Making A Difference
This is a guest post from Tamika Blaize, the Founder and President of A Princess for a Day (APFAD)
I must start off by saying I wasn’t a great student. I wasn’t a bad student, but I didn’t ace all of my classes. I did well in English and Social Studies, but my grades in Science and Math were significantly lower. The former two came naturally to me, the latter two, not so much. And I certainly didn’t push myself. So it’s surprising to me that I would wind up forming a nonprofit that honors underserved students who excel in school. But it wasn’t quite my idea.
The idea of A Princess for a Day came to me while I was sleeping. In 2006 I woke up in the middle of the night, grabbed a notebook and wrote down the name, the colors, the mission, and the entire concept of A Princess for a Day all in one shot. And I went back to sleep. The idea came from God.
The mission for A Princess for a Day is to advocate the importance of receiving an education by inspiring and encouraging underprivileged high school students who have achieved academic excellence, even as they’ve faced obvious uncertainty and overcome adversity, by rewarding them for their perseverance and determination despite their circumstances.
We reward these exceptional high school seniors by collecting dresses from celebrities and distributing them to attending prom. On the day of prom we also provide complimentary hair, makeup, a photographer, and luxury transportation. We also pay for tailoring to ensure a perfect fit of the dresses selected by the students. In 2010 our first dress was donated by Grammy Award winning, Oscar Nominated actress, rapper, and philanthropist Queen Latifah. Since then our students have worn dresses donated by Fergie (The Black Eyed Peas), Chelsea Handler, designer Rachel Roy, fashion mogul Kimora Lee Simmons, “Good Morning America” anchor Robin Roberts, and many more. Oscar winning actress Charlize Theron doesn’t keep her red carpet dresses so she generously presented us with a monetary donation that bought dresses for two students.
Statistically the odds are stacked against students from low income neighborhoods simply because of where they live:
every school day, almost 7000 students become dropouts. annually, that adds up to about 1.2 million students who will not graduate with their peers as scheduled (www.all4ed.org)
nationwide just over 70% of students graduate from high school (gatesfoundation.org)
graduation rates for African-American, Hispanic, and low-income students are lower still, hovering at slightly more than 50 % (gatesfoundation.org)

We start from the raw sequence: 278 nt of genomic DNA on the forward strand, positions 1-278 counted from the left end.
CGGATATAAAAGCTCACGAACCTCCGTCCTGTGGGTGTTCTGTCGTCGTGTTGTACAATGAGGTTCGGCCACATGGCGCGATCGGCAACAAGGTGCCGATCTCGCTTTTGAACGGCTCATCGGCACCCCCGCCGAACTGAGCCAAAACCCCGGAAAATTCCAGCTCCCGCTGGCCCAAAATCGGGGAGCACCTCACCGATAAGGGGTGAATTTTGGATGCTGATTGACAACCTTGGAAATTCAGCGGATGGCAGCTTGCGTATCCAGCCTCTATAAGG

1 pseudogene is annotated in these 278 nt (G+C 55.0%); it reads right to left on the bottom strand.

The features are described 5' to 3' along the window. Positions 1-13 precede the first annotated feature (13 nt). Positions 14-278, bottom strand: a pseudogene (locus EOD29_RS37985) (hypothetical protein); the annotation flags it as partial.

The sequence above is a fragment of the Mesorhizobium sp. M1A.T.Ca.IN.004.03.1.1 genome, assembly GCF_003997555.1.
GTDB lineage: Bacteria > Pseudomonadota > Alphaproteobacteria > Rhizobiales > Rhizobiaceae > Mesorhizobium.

approximately 400,000 low-income high school students across the country graduate in the top 20% of their high school class but do not pursue postsecondary education
the predictors of dropout (i.e., delayed reading skills, grade retention, absenteeism, and school disengagement) are significantly higher for students of color, which can be linked primarily to higher rates of poverty, less access to high quality early childhood education, and higher representation in “dropout factories”
…Blacks, Hispanics, and American-Indian students…are more likely to drop out than they are to receive a diploma…and are three times more likely to live in poverty
high school students living in low-income families drop out of school at six times the rate of their peers from high-income families (U.S. Department of Education, National Center for Education Statistics, 2004)
As I’ve gotten older I’ve grown to realize how easy it is to follow the crowd, how easy it is to succumb to peer pressure, how easy it is to make the wrong choice because it’s simpler and sometimes more fun than the right choice. And I’ve also realized how much strength, determination, and confidence it takes to step outside of what you know, to step outside of your surroundings, to want better for yourself, and to not accept what society and your past experience expect you to become…or not become.
The students honored by A Princess for a Day are defying the odds. And we at A Princess for a Day have determined that it is our responsibility to reward them for their accomplishments, perseverance, and determination while encouraging them to dream, achieve, and aspire. And so we continue to serve.inspire.change.
Tamika Blaize is the Founder and President of A Princess for a Day (APFAD). Based in Brooklyn, NY, APFAD has honored 13 students in Brooklyn, Queens, the South Bronx, Newark, NJ, Sleepy Hollow, NY, and Brentwood, LI. For more information please visit us at www.apfad.org and follow us on twitter at www.twitter.com/apfadorg and Instagram at www.instagram.com/aprincessforaday/.
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